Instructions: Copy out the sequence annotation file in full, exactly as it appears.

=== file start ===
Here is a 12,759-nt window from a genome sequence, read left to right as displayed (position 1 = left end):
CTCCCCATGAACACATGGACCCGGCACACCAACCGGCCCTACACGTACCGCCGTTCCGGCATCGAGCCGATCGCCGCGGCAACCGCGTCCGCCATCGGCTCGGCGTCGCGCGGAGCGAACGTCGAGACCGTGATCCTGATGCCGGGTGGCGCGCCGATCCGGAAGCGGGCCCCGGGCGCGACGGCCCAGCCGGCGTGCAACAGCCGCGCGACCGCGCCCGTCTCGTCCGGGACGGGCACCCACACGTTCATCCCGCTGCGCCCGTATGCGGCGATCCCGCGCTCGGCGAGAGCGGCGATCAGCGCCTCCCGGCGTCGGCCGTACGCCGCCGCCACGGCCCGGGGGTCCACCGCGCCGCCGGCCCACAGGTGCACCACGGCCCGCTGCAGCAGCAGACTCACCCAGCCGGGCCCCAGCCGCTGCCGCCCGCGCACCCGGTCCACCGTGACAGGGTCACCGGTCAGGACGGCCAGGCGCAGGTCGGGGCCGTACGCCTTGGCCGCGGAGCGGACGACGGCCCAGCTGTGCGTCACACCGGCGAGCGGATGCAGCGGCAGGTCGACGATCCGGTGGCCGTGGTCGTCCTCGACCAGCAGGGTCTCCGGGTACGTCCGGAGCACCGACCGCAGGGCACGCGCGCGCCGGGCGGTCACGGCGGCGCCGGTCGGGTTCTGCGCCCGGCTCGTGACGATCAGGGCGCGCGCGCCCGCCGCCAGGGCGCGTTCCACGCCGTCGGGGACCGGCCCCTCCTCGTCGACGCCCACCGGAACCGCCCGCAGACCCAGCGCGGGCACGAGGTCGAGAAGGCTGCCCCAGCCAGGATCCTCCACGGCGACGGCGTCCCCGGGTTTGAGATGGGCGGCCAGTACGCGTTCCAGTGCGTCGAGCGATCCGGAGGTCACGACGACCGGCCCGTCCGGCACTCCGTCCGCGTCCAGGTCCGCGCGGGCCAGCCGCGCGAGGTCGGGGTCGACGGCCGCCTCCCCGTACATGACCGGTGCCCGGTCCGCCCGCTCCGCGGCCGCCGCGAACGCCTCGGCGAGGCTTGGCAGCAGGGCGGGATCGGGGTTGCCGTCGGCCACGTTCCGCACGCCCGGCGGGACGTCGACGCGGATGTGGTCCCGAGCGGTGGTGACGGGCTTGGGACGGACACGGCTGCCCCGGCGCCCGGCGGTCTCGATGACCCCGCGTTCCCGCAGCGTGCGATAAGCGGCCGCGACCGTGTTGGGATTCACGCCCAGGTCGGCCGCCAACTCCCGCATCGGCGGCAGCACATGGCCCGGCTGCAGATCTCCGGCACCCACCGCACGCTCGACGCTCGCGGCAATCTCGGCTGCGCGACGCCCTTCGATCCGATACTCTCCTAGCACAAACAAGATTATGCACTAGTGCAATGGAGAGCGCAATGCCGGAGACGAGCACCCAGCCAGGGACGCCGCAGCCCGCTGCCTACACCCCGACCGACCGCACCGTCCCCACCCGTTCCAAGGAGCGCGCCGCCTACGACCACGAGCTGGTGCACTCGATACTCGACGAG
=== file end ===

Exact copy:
Here is a 12,759-nt window from a genome sequence, read left to right as displayed (position 1 = left end):
CTCCCCATGAACACATGGACCCGGCACACCAACCGGCCCTACACGTACCGCCGTTCCGGCATCGAGCCGATCGCCGCGGCAACCGCGTCCGCCATCGGCTCGGCGTCGCGCGGAGCGAACGTCGAGACCGTGATCCTGATGCCGGGTGGCGCGCCGATCCGGAAGCGGGCCCCGGGCGCGACGGCCCAGCCGGCGTGCAACAGCCGCGCGACCGCGCCCGTCTCGTCCGGGACGGGCACCCACACGTTCATCCCGCTGCGCCCGTATGCGGCGATCCCGCGCTCGGCGAGAGCGGCGATCAGCGCCTCCCGGCGTCGGCCGTACGCCGCCGCCACGGCCCGGGGGTCCACCGCGCCGCCGGCCCACAGGTGCACCACGGCCCGCTGCAGCAGCAGACTCACCCAGCCGGGCCCCAGCCGCTGCCGCCCGCGCACCCGGTCCACCGTGACAGGGTCACCGGTCAGGACGGCCAGGCGCAGGTCGGGGCCGTACGCCTTGGCCGCGGAGCGGACGACGGCCCAGCTGTGCGTCACACCGGCGAGCGGATGCAGCGGCAGGTCGACGATCCGGTGGCCGTGGTCGTCCTCGACCAGCAGGGTCTCCGGGTACGTCCGGAGCACCGACCGCAGGGCACGCGCGCGCCGGGCGGTCACGGCGGCGCCGGTCGGGTTCTGCGCCCGGCTCGTGACGATCAGGGCGCGCGCGCCCGCCGCCAGGGCGCGTTCCACGCCGTCGGGGACCGGCCCCTCCTCGTCGACGCCCACCGGAACCGCCCGCAGACCCAGCGCGGGCACGAGGTCGAGAAGGCTGCCCCAGCCAGGATCCTCCACGGCGACGGCGTCCCCGGGTTTGAGATGGGCGGCCAGTACGCGTTCCAGTGCGTCGAGCGATCCGGAGGTCACGACGACCGGCCCGTCCGGCACTCCGTCCGCGTCCAGGTCCGCGCGGGCCAGCCGCGCGAGGTCGGGGTCGACGGCCGCCTCCCCGTACATGACCGGTGCCCGGTCCGCCCGCTCCGCGGCCGCCGCGAACGCCTCGGCGAGGCTTGGCAGCAGGGCGGGATCGGGGTTGCCGTCGGCCACGTTCCGCACGCCCGGCGGGACGTCGACGCGGATGTGGTCCCGAGCGGTGGTGACGGGCTTGGGACGGACACGGCTGCCCCGGCGCCCGGCGGTCTCGATGACCCCGCGTTCCCGCAGCGTGCGATAAGCGGCCGCGACCGTGTTGGGATTCACGCCCAGGTCGGCCGCCAACTCCCGCATCGGCGGCAGCACATGGCCCGGCTGCAGATCTCCGGCACCCACCGCACGCTCGACGCTCGCGGCAATCTCGGCTGCGCGACGCCCTTCGATCCGATACTCTCCTAGCACAAACAAGATTATGCACTAGTGCAATGGAGAGCGCAATGCCGGAGACGAGCACCCAGCCAGGGACGCCGCAGCCCGCTGCCTACACCCCGACCGACCGCACCGTCCCCACCCGTTCCAAGGAGCGCGCCGCCTACGACCACGAGCTGGTGCACTCGATACTCGACGAG